The Three Stooges: The Movie Years


Continued from our main post about the Three Stooges origins here. 

In 1934, the Three Stooges inked a deal at Columbia Pictures where they went on to make 190 classic comedy shorts and six features. A second, even greater burst of fame occurred when the shorts began to be shown regularly on television in the 1950s, after Curly and Shemp had already passed away.

An animated Saturday morning cartoon came out in the 1960s, as did a 1970s Hanna-Barbera cartoon called Jabberjaw, the characterization of which was clearly based on Curly. Moe was still trying to get a new feature film off the ground when he and then Larry, both passed away in 1975. In the 1980s, a song called “The Curly Shuffle” with Curly’s sampled voice calling “Hey, Moe! Hey, Moe! Hey, Moe!” was at the top of the Billboard charts. And in 2000, their lives were the subject of an ABC TV movie executive produced by Mel Gibson. And the Farrelly brothers releases this tribute in 2012. 

The evergreen success of the 3 Stooges is a testament above all to the power of television. The man who brought them together and originally presided over them Ted Healy was no slouch in his day. He was as well known as anyone in vaudeville in his salad days. He was a familiar face in films. He was there along with Ken Murray to give encouragement to the neophyte Bob Hope when he made his Palace debut. Billy Rose considered him his favorite comedian. Yet today he is a footnote.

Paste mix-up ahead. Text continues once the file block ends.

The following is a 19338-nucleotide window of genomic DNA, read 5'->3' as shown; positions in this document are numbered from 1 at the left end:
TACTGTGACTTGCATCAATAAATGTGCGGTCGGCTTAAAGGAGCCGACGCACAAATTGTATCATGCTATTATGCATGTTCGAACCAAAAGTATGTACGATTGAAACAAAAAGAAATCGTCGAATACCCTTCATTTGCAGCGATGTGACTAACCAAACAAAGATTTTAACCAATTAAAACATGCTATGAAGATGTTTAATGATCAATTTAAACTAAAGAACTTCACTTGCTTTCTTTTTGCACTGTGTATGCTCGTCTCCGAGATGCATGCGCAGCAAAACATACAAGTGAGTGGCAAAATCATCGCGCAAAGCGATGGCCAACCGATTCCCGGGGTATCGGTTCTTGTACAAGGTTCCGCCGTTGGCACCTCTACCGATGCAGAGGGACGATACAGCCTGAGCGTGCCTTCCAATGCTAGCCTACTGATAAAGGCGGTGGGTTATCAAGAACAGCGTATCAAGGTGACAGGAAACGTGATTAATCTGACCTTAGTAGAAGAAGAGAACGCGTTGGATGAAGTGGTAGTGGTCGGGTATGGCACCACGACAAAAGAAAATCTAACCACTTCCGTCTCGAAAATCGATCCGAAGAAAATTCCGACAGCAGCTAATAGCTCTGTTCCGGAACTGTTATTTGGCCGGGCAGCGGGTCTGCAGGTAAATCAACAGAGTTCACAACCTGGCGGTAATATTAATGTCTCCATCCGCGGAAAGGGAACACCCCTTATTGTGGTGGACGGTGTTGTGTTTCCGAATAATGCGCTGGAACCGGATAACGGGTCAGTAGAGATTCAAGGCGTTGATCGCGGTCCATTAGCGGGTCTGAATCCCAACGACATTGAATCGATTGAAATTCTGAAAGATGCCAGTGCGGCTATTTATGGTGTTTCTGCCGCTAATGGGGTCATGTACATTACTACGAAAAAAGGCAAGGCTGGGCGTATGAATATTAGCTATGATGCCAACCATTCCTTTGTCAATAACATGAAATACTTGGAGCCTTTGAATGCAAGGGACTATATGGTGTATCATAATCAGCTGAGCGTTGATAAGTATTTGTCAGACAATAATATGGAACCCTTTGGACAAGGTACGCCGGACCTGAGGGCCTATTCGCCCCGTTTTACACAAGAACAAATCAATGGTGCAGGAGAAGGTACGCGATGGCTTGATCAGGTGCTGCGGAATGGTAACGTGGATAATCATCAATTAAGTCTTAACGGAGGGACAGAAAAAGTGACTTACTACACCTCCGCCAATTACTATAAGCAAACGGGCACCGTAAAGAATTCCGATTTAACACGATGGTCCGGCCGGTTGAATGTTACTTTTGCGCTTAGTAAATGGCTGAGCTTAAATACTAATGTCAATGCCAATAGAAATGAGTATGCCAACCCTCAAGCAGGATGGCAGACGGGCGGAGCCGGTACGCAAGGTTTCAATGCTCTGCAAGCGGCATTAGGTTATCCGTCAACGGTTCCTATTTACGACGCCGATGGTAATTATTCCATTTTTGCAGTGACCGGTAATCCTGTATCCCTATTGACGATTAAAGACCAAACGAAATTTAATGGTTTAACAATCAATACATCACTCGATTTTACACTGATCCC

His fate is analogous that of Brian Jones, who founded the Rolling Stones only to have the group stolen out from under him by the more aggressive and charismatic team of Jagger and Richards, and then taken to heights of phenomenal success. What is there to do but self-destruct at that point?

Despite their phenomenal success, I’ve always felt there is a missing ingredient in the act known as Three Stooges. One suspects that it is the presence of Ted Healy–a link to reality.

For more on the Three Stooges and slapstick comedy don’t miss my new book Chain of Fools: Silent Comedy and Its Legacies from Nickelodeons to Youtube, just released by Bear Manor Media, also available from etc etc etc


One comment

  1. Someone, I wish I could remember who, had a very wise comment about the Stooges. When you see them as a kid, Curly is your favorite. When you’re older, you switch to Moe. But when you see them as an adult, you realize how funny Larry is.

    I don’t watch them much anymore, but when I do, Larry always catches my eye, and makes me laugh out loud. The most subtle of the bunch, and, like Ted Healy, almost contemporary in style.


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